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I'm a bit confused about how Cro handles client requests and, specifically, why some requests seem to cause Cro's memory usage to balloon.

A minimal example of this shows up in the literal "Hello world!" Cro server.

use Cro::HTTP::Router;
use Cro::HTTP::Server;

my $application = route {
    get -> {
        content 'text/html', 'Hello Cro!';
    }
}

my Cro::Service $service = Cro::HTTP::Server.new:
    :host<localhost>, :port<10000>, :$application;

$service.start;

react whenever signal(SIGINT) {
    $service.stop;
    exit;
}

All that this server does is respond to GET requests with "Hello Cro!' – which certainly shouldn't be taxing. However, if I navigate to localhost:10000 and then rapidly refresh the page, I notice Cro's memory use start to climb (and then to stay elevated).

This only seems to happen when the refreshes are rapid, which suggests that the issue might be related either to not properly closing connections or to a concurrency issue (a maybe-slightly-related prior question).

Is there some performance technique or best practice that this "Hello world" server has omitted for simplicity? Or am I missing something else about how Cro is designed to work?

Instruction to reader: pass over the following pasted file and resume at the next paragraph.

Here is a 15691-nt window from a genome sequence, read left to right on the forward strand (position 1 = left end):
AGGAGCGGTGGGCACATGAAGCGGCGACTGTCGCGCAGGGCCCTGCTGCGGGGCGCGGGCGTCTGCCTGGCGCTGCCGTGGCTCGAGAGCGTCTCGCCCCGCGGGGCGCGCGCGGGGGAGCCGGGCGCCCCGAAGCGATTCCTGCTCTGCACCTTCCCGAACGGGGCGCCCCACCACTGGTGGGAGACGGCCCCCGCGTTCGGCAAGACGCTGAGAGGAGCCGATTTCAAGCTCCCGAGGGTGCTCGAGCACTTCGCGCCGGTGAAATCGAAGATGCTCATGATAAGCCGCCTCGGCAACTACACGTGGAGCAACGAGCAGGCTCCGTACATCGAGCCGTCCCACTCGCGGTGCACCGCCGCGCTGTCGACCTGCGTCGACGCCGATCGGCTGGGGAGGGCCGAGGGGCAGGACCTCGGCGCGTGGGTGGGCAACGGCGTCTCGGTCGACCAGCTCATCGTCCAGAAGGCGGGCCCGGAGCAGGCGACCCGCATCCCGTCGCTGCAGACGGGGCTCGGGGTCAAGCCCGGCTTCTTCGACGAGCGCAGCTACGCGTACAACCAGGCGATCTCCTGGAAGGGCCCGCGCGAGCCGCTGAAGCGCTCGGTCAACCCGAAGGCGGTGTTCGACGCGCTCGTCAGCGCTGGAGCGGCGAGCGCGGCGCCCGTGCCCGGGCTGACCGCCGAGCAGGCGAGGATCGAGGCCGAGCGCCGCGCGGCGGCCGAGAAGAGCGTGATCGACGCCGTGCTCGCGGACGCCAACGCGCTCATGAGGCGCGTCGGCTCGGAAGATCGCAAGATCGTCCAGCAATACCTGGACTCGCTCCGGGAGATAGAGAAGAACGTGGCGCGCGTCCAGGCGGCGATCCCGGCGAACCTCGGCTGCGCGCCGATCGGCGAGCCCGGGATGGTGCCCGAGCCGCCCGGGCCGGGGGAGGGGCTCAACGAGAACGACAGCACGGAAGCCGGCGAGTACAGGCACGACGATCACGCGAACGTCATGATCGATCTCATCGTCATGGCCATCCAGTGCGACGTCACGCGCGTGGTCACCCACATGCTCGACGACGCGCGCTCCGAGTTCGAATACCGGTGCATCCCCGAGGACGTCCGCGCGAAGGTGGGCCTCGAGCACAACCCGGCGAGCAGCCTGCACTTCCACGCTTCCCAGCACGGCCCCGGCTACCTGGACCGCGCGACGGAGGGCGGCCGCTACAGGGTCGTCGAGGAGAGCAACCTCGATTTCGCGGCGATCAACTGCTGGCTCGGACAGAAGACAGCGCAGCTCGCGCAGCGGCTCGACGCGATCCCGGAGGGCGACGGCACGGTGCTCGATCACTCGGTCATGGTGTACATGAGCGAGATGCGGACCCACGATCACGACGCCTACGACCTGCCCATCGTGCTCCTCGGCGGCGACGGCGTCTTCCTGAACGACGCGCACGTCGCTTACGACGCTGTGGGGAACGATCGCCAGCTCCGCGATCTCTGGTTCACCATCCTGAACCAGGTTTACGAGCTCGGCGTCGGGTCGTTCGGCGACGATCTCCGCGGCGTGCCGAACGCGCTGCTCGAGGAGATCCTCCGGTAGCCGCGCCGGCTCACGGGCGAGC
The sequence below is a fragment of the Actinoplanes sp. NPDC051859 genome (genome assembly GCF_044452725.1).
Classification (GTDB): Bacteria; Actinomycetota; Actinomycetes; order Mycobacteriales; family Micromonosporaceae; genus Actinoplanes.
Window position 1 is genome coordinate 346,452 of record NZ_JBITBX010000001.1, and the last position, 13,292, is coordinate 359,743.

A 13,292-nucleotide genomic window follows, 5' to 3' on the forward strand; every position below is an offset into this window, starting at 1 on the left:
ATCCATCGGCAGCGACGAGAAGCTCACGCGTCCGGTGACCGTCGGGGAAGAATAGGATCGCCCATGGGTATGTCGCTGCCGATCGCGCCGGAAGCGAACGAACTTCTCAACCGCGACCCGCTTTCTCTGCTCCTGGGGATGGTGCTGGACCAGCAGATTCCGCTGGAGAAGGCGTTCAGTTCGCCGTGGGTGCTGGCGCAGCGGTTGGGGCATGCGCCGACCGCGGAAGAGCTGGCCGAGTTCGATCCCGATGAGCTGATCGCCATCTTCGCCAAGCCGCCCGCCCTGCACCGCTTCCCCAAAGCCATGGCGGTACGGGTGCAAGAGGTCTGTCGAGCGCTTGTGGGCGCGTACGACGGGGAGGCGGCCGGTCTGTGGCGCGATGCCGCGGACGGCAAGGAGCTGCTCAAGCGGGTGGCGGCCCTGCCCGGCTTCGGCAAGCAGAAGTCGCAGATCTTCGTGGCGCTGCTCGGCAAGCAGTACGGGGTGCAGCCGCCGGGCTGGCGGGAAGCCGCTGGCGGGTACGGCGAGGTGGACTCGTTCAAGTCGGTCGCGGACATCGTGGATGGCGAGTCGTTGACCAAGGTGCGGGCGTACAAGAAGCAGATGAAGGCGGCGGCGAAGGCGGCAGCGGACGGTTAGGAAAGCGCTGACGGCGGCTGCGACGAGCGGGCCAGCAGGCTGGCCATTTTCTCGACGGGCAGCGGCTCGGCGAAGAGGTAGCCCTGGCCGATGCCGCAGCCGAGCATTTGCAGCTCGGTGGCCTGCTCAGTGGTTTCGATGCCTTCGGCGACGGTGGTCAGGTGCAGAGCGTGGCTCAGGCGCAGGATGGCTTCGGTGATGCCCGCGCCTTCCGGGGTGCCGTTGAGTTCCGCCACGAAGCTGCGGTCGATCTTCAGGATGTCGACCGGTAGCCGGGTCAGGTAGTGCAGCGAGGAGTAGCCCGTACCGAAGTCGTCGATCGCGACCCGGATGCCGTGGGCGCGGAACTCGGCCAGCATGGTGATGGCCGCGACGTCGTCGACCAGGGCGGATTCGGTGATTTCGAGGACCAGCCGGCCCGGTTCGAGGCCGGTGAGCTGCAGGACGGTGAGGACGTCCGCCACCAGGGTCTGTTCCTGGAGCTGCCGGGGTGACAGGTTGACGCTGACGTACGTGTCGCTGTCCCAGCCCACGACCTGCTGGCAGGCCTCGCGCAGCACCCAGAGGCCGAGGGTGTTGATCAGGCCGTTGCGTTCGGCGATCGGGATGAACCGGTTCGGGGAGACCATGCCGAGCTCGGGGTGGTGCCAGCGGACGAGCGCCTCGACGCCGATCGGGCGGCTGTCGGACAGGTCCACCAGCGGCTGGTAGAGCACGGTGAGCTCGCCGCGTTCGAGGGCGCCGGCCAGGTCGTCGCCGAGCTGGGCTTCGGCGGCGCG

1
  • By "stay elevated" do you mean that it doesn't give the RAM back to the operating system? Because that is what I would expect to happen with anything that has a garbage collector. May 10, 2022 at 12:50

1 Answer 1

11

The Cro request processing pipeline is a chain of supply blocks that requests and, later, responses pass through. Decisions about the optimal number of processing threads to create are left to the Raku ThreadPoolScheduler implementation.

So far as connection lifetime goes, it's up to the client - that is, the web browser - as to how eagerly connections are closed; if the browser uses a keep-alive HTTP/1.1 connection or retains a HTTP/2.0 connection, Cro respects that request.

Regarding memory use, growth up to a certain point isn't surprising; it's only a problem if it doesn't eventually level out. Causes include:

  • The scheduler determining more threads are required to handle the load. Each OS thread comes with some overhead inside the VM, the majority of it being that the GC nursery is per thread to allow simple bump-the-pointer allocation.
  • The MoarVM optimizer using memory for specialized bytecode and JIT-compiled machine code, which it produces in the background as the application runs, and is driven by certain bits of code having been executed enough times.
  • The GC trying to converge on a full collection threshold.

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